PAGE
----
“Recent policy changes will accelerate these trends — creating more jobs, reducing carbon pollution and saving consumers money.

“Why this sudden drop in costs? In part, because of policy — and 2015 brought the addition of new policies that will build upon the success of previous federal, state and local policies that support the growth of renewable energy.

“For instance, in August 2015, the EPA finalized the Clean Power Plan which will reduce carbon pollution from power plants and drive a more aggressive transition to zero-carbon renewable energy sources.

“Last December, more than 190 nations reached a historic accord to address climate change — committing nearly every country to lower carbon pollution and keep global temperatures from rising more than 2 degrees Celsius by 2100.

“These domestic and global commitments to reduce carbon pollution will create new global markets and export opportunities for the U.S. and our technologies. In fact, the International Energy Agency estimates that $4.2 trillion in renewable energy investments and about $8 trillion in energy efficiency investments will be made across the world in the next 15 years.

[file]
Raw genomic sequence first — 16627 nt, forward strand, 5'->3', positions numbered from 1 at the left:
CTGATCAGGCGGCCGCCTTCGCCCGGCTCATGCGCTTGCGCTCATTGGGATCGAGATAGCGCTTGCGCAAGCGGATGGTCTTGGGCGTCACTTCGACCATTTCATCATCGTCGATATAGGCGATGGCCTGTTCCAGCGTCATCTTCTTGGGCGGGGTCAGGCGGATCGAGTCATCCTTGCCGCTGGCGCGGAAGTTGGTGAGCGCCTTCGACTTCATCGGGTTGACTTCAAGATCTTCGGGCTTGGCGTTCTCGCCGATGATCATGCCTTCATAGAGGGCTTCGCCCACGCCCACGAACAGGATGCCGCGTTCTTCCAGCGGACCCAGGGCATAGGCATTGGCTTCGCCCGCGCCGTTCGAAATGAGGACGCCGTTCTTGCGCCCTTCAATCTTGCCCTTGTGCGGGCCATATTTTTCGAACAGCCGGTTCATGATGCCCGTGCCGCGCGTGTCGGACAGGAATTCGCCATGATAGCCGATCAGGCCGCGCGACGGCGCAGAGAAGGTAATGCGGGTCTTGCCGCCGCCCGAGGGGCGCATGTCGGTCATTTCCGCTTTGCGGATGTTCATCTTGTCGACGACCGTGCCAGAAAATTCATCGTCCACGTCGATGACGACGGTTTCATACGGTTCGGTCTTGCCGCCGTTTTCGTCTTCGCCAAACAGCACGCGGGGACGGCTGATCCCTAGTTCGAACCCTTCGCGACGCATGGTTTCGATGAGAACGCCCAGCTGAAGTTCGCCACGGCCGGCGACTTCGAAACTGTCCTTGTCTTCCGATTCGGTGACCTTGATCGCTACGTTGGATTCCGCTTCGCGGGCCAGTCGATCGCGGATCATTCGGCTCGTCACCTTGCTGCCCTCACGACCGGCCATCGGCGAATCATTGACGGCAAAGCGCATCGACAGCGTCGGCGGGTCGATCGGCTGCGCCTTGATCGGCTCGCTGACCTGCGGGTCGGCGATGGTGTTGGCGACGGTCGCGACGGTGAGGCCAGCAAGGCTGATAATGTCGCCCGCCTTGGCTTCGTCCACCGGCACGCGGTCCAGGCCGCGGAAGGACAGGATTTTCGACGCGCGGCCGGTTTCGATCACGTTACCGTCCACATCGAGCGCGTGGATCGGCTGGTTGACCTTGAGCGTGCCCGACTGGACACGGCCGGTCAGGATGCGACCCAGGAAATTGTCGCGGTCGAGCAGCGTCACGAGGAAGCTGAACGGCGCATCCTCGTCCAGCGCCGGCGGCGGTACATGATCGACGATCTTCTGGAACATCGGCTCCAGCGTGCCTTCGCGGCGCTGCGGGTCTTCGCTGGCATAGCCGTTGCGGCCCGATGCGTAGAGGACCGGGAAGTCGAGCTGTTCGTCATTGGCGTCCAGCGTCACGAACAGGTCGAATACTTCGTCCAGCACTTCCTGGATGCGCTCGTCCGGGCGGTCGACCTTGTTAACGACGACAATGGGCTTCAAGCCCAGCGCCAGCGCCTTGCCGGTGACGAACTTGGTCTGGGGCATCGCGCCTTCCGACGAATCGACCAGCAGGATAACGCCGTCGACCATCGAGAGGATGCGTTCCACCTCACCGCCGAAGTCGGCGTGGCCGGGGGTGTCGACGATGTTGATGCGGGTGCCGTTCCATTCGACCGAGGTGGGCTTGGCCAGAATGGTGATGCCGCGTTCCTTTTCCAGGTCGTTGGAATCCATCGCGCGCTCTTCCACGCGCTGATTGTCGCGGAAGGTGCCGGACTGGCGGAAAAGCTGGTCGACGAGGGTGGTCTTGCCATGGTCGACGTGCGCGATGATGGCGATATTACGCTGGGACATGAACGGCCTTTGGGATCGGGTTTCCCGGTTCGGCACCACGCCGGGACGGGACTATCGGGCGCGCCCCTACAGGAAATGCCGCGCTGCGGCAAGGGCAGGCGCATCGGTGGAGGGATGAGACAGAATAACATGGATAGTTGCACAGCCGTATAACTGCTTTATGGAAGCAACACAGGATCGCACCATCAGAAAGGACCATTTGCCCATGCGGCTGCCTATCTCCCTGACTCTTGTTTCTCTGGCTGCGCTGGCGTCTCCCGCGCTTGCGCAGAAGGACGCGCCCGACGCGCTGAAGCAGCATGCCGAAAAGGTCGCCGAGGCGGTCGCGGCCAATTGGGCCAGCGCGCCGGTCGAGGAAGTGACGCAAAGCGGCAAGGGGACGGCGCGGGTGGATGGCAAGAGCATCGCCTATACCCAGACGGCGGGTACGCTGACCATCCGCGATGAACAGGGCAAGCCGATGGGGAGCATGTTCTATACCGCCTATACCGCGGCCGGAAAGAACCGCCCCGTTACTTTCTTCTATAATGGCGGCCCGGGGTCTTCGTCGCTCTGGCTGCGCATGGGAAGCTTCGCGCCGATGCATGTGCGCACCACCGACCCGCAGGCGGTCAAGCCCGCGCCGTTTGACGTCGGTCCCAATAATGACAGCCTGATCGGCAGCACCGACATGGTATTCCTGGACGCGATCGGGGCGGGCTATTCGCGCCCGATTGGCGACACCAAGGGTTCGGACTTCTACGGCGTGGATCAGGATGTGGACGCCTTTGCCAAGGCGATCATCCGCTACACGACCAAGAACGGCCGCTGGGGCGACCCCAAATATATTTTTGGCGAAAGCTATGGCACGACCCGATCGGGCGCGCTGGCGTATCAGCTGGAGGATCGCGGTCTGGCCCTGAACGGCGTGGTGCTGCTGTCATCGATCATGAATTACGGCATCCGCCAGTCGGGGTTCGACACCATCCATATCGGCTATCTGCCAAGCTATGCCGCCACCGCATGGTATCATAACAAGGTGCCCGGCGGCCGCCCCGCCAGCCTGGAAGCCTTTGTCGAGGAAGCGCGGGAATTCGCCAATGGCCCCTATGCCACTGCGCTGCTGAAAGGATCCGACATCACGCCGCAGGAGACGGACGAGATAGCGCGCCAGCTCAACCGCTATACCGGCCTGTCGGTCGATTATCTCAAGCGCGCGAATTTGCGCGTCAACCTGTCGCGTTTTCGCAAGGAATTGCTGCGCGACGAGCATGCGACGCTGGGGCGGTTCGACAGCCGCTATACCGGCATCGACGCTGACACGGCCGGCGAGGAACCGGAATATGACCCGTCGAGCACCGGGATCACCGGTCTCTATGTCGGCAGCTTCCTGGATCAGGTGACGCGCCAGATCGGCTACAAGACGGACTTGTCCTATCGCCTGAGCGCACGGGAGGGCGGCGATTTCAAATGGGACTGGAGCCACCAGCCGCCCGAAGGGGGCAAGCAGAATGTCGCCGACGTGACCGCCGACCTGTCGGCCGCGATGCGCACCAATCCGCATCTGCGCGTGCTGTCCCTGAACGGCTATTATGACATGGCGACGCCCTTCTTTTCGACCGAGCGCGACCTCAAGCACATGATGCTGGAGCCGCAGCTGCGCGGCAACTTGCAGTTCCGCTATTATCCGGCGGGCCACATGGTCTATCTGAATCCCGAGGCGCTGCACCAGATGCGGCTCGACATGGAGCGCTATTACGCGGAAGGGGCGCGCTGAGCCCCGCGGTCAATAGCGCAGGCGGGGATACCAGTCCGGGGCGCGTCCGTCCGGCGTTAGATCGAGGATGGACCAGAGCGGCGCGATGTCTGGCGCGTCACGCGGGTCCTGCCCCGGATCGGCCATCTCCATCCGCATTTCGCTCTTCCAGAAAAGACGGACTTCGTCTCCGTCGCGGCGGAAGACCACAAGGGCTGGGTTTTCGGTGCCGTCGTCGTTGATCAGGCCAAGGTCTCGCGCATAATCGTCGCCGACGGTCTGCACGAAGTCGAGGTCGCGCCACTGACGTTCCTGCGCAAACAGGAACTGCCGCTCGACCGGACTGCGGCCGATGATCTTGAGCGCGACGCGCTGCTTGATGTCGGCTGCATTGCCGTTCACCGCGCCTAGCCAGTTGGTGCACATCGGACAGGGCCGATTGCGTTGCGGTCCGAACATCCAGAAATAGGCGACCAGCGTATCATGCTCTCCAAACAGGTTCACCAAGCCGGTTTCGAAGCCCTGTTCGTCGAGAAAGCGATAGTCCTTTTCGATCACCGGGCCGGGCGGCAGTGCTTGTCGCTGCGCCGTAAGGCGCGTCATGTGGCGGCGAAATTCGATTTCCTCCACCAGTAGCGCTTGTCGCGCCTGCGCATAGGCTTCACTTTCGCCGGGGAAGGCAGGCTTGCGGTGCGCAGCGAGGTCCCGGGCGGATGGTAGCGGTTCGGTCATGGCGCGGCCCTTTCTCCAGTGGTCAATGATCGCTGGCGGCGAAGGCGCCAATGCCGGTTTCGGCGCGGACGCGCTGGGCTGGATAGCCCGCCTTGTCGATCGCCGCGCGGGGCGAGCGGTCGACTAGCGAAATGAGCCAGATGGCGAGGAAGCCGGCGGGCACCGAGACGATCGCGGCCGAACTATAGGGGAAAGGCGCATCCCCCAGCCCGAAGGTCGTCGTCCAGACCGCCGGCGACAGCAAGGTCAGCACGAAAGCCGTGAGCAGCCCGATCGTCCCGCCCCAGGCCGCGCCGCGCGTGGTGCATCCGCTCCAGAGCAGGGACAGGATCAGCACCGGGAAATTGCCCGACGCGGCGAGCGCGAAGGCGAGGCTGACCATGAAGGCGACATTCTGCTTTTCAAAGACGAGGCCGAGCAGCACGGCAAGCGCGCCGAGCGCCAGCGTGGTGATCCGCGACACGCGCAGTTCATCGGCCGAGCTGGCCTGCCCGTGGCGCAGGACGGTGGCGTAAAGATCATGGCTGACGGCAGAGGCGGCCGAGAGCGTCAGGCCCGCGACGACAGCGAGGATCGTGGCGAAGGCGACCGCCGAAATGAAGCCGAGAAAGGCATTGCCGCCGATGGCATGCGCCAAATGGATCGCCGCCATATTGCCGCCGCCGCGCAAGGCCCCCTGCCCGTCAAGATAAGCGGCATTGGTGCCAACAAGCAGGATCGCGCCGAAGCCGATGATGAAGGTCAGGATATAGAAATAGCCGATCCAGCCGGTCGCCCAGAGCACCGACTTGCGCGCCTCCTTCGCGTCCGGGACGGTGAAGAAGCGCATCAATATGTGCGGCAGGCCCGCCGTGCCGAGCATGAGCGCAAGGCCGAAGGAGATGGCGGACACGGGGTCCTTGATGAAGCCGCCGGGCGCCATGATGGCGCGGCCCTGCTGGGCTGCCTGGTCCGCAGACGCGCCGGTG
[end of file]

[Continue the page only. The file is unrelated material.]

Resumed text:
“Lastly, at the end of last year, the omnibus spending bill included long-term extension for clean energy tax credits. That also will be sending a signal.

“According to Bloomberg New Energy Finance — as I’m sure we will hear shortly —it’s estimated that this will result in 76 percent more wind energy and 44 percent more solar energy than if these policies had not been extended.

“All of these policies will continue to accelerate the trends of clean energy deployment — reducing carbon pollution, saving consumers money and creating jobs. This is a big factor for us to consider here. There are job creation activities going on here.

“A report from the Solar Foundation found that the U.S. solar industry employed more than 200,000 Americans in 2015, with 20 percent growth in solar industry employment.

“For perspective, solar employment grew nearly 12 times faster than the national employment growth rate during the same period. The solar workforce is now larger than some well-established fossil fuel generation sectors, such as the oil and gas extraction industry.